I was then informed that eligible students are defined as students receiving free or reduced lunch. I was disappointed because we are not eligible for free/reduced lunch. So I asked how much tutoring like this would cost a parent whose child isn't "eligible". The response was the same from every table. It is against the law for them to even give such information while there. Because my child wasn't eligible, they couldn't even (without breaking the law) give me a business card for me to call them outside of the function!
I am now furious! The more I think about it the more angry and confused I become. It's Saturday so I cannot get any further information from the school until Monday. Consequently, you are reading my rant. I am left to think that because their school isn't doing an adequate job of educating their students that the financially disadvantaged children will get extra help to bring the school up-to-standard while my ineligible child in need of the service will not. I cannot afford the tutoring which runs from $30 per hour on up. I could quit my job to have the extra time with my son to work with him (vs. him having to stay up later to study his words with me when I get home at 5:30).
What I want to know is who decided what "eligible" means. As I stated earlier I am aware of the differences between students academic progress - the difference is not a financial difference. Why is the eligibility not based on academic need?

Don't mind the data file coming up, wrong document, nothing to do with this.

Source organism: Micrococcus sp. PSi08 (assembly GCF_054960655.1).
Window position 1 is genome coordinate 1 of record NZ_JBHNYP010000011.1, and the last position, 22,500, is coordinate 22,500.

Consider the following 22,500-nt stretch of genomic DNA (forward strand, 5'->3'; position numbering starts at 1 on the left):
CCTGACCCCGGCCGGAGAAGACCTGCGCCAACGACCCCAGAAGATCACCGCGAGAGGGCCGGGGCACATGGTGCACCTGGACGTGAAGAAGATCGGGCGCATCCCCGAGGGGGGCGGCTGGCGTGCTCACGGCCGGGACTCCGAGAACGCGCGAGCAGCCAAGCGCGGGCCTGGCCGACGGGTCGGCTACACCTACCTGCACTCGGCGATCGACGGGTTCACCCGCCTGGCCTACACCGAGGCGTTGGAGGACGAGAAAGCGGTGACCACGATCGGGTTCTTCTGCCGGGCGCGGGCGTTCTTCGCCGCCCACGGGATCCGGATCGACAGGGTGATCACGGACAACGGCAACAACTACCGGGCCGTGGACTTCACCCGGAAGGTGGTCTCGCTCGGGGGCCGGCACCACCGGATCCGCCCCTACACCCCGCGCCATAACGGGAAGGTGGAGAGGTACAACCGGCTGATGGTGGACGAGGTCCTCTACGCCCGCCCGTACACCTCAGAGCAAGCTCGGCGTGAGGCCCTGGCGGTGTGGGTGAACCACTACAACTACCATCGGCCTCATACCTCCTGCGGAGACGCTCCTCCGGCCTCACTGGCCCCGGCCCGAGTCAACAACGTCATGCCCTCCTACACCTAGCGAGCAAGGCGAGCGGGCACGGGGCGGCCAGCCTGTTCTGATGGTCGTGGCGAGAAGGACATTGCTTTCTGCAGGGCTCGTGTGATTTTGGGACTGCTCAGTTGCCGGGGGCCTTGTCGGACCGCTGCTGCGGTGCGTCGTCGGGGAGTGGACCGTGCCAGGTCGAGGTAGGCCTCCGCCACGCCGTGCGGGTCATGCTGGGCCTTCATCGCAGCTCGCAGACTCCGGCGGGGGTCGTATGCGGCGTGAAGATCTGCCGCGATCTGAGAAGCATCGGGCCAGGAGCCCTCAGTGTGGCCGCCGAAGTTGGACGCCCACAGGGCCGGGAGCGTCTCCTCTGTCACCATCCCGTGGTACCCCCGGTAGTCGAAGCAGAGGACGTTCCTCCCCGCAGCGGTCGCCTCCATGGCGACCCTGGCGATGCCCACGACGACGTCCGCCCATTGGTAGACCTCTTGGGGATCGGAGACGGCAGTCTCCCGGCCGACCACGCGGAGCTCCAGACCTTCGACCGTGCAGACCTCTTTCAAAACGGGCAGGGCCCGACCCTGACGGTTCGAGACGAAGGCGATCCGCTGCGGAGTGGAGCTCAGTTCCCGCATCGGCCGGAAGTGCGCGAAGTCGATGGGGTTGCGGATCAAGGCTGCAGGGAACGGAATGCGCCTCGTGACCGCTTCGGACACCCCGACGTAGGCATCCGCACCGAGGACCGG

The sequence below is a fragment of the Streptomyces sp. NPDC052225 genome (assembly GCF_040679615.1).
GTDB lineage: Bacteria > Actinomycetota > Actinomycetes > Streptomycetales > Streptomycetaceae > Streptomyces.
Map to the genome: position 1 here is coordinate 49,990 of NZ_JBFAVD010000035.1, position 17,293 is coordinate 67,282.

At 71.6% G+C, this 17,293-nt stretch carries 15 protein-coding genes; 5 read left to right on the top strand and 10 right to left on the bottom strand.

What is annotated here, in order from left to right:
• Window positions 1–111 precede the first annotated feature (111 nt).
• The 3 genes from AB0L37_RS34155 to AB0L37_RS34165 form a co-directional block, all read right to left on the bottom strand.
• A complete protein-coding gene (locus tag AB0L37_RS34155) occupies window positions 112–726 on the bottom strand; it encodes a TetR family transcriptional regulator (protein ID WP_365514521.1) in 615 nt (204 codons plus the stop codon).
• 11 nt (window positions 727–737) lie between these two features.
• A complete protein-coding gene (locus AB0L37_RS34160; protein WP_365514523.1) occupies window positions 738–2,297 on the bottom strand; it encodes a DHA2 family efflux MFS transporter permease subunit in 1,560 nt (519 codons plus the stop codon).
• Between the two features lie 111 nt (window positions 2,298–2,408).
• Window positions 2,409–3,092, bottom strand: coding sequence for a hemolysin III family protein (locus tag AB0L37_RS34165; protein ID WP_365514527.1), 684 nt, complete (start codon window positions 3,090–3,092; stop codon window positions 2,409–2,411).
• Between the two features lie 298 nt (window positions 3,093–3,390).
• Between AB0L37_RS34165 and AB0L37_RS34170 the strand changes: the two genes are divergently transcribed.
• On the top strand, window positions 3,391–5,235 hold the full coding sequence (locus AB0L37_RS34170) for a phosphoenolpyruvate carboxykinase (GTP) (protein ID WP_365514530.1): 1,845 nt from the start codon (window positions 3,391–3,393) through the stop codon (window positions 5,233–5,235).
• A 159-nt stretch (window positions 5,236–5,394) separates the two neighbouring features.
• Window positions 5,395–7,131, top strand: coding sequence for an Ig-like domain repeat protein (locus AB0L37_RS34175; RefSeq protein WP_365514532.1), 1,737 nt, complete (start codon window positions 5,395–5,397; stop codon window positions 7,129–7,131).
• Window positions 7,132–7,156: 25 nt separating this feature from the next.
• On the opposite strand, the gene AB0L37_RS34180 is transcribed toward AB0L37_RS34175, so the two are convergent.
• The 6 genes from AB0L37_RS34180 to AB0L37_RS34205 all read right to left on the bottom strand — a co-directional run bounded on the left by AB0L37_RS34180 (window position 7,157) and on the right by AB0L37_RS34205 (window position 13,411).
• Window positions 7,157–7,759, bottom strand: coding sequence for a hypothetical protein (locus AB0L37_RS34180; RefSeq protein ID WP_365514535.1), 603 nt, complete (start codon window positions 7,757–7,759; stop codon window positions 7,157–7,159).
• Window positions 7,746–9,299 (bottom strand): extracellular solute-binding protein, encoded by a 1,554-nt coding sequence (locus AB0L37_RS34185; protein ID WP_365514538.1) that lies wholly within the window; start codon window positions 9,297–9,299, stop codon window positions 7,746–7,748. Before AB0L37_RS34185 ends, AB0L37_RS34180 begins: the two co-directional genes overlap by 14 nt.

Hey, maybe if I do quit, we'll be eligible for the free tutoring?

Joe Wilson's moronic outburst

I cannot and will not defend what a rude thing that was for Mr. Wilson to do but I really wonder why people jump to the racist accusations following this. He, as far as I can see, doesn't seem to have a history of racist behavior... does he?

I believe he is, as am I, not happy that illegal aliens would have benefited from the health care package as it was written at that time. President Obama claimed in his speach that illegal aliens would not benefit from the plan but at the same time specifically stated in said plan that it would be illegal to ask for proof of citizenship... how would anyone know if you were illegal if you didn't have to provide proof of citizenship? I know the story is out there and people for some reason are disregarding this fact and rather are yelling racism... I might add that following his statement the plan was amended to require proof of citizenship as a prerequisite to obtaining coverage.

Again, I need to stress how stunned I am at the level of disrespect but I believe it was more about the issue than race. (let's face it that if any race was affected by this transaction, it was less black/white and more hispanic as a great number of the illegal aliens are here from our neighboring Mexico)

But, I'm just babbling.

Wednesday, September 16, 2009

the city can recover